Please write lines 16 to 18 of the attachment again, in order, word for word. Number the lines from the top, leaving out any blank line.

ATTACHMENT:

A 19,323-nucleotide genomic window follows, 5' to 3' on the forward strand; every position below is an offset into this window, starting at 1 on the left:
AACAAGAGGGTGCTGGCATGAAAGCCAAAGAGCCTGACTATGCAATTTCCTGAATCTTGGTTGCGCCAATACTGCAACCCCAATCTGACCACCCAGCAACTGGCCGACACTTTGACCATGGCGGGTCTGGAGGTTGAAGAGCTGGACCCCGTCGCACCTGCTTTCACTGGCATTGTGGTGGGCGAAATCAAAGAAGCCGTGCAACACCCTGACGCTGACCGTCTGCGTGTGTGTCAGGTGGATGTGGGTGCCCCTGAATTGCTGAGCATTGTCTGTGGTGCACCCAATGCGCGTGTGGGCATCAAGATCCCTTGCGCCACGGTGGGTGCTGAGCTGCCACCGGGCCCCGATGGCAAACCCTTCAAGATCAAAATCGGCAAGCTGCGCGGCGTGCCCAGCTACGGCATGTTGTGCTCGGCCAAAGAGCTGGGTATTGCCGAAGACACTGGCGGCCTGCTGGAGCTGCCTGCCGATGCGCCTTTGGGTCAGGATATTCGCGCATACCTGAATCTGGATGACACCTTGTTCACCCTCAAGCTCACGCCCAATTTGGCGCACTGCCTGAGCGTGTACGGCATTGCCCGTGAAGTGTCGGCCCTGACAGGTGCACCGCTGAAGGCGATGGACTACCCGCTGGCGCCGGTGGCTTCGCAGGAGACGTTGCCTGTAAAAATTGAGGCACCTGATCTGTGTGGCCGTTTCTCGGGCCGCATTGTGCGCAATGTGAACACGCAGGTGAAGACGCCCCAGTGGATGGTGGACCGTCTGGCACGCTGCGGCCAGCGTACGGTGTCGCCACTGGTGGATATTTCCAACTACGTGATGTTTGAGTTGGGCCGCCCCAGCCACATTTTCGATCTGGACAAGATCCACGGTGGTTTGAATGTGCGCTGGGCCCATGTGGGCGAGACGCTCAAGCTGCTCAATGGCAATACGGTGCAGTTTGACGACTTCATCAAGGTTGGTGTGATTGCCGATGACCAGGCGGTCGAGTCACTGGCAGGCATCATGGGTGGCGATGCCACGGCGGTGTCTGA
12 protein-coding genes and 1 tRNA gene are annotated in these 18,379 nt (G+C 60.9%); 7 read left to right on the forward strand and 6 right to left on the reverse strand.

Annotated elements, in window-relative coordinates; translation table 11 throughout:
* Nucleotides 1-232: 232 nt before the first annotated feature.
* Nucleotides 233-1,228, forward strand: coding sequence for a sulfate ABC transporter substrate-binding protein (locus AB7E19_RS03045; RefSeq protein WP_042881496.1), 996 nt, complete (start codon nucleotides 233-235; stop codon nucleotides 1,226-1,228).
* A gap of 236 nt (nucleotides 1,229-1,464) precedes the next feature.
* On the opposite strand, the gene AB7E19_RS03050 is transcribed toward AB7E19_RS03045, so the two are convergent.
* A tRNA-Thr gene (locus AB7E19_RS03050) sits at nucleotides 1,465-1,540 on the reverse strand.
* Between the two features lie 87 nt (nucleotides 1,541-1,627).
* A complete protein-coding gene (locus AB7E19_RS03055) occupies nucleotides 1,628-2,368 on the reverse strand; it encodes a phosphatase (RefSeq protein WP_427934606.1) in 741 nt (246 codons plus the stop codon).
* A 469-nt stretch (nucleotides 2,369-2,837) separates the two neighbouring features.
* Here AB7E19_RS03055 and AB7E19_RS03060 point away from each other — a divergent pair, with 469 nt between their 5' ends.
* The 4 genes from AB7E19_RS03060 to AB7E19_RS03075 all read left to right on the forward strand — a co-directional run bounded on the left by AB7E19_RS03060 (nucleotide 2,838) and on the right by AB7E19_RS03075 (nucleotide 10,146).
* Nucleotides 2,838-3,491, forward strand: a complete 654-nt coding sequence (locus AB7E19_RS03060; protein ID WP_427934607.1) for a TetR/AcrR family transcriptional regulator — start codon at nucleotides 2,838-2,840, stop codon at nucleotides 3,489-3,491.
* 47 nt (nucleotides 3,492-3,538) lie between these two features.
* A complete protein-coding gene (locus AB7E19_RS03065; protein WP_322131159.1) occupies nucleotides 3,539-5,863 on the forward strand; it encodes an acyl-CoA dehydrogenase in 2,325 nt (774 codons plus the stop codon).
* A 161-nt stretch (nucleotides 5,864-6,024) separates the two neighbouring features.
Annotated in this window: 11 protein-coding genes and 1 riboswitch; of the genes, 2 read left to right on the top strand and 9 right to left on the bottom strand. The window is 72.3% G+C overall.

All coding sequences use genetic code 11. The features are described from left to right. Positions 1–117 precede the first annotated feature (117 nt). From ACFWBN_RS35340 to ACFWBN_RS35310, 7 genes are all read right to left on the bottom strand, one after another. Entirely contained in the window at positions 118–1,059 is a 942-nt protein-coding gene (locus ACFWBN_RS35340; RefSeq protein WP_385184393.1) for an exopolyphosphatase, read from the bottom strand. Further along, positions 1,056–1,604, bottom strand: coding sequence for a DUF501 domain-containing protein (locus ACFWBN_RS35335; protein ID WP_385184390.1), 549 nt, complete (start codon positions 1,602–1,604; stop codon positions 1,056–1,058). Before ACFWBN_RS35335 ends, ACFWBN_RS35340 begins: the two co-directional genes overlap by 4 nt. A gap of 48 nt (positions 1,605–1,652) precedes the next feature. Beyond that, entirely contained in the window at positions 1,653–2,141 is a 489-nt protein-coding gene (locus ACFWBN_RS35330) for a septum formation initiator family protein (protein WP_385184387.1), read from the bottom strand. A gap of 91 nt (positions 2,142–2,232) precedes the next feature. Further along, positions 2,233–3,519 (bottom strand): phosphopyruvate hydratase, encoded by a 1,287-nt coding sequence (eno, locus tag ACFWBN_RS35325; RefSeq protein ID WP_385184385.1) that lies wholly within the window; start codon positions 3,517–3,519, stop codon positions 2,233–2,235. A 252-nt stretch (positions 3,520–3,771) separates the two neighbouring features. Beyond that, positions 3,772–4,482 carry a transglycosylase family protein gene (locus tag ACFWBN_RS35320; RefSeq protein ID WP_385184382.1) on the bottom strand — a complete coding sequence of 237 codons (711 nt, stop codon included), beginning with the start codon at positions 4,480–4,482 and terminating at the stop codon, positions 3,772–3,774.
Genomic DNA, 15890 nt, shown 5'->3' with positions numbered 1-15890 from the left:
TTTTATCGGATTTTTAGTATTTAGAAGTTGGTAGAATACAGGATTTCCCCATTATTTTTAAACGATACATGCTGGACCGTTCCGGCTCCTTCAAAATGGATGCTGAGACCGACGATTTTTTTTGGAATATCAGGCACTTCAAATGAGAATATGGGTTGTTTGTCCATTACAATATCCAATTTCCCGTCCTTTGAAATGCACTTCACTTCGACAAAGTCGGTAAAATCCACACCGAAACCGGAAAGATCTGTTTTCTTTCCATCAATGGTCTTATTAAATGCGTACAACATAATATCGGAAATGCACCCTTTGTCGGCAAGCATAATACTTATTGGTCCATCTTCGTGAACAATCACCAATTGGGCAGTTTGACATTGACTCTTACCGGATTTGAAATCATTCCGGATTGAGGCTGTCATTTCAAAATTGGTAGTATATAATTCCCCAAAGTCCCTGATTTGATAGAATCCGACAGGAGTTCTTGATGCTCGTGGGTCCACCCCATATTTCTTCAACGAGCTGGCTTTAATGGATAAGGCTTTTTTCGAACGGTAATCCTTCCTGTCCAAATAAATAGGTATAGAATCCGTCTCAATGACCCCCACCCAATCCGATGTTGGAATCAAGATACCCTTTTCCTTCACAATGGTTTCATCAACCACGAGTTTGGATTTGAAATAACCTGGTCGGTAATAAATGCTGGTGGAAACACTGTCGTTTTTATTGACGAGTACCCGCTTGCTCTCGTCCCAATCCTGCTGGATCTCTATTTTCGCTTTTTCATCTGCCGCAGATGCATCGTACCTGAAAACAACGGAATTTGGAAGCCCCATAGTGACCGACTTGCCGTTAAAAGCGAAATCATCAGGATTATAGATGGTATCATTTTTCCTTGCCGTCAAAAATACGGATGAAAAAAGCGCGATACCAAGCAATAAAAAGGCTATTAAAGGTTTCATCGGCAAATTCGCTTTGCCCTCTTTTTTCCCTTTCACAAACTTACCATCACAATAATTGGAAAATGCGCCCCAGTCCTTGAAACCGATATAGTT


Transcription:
* 47 nt (nucleotides 3,492-3,538) lie between these two features.
* A complete protein-coding gene (locus AB7E19_RS03065; protein WP_322131159.1) occupies nucleotides 3,539-5,863 on the forward strand; it encodes an acyl-CoA dehydrogenase in 2,325 nt (774 codons plus the stop codon).
* A 161-nt stretch (nucleotides 5,864-6,024) separates the two neighbouring features.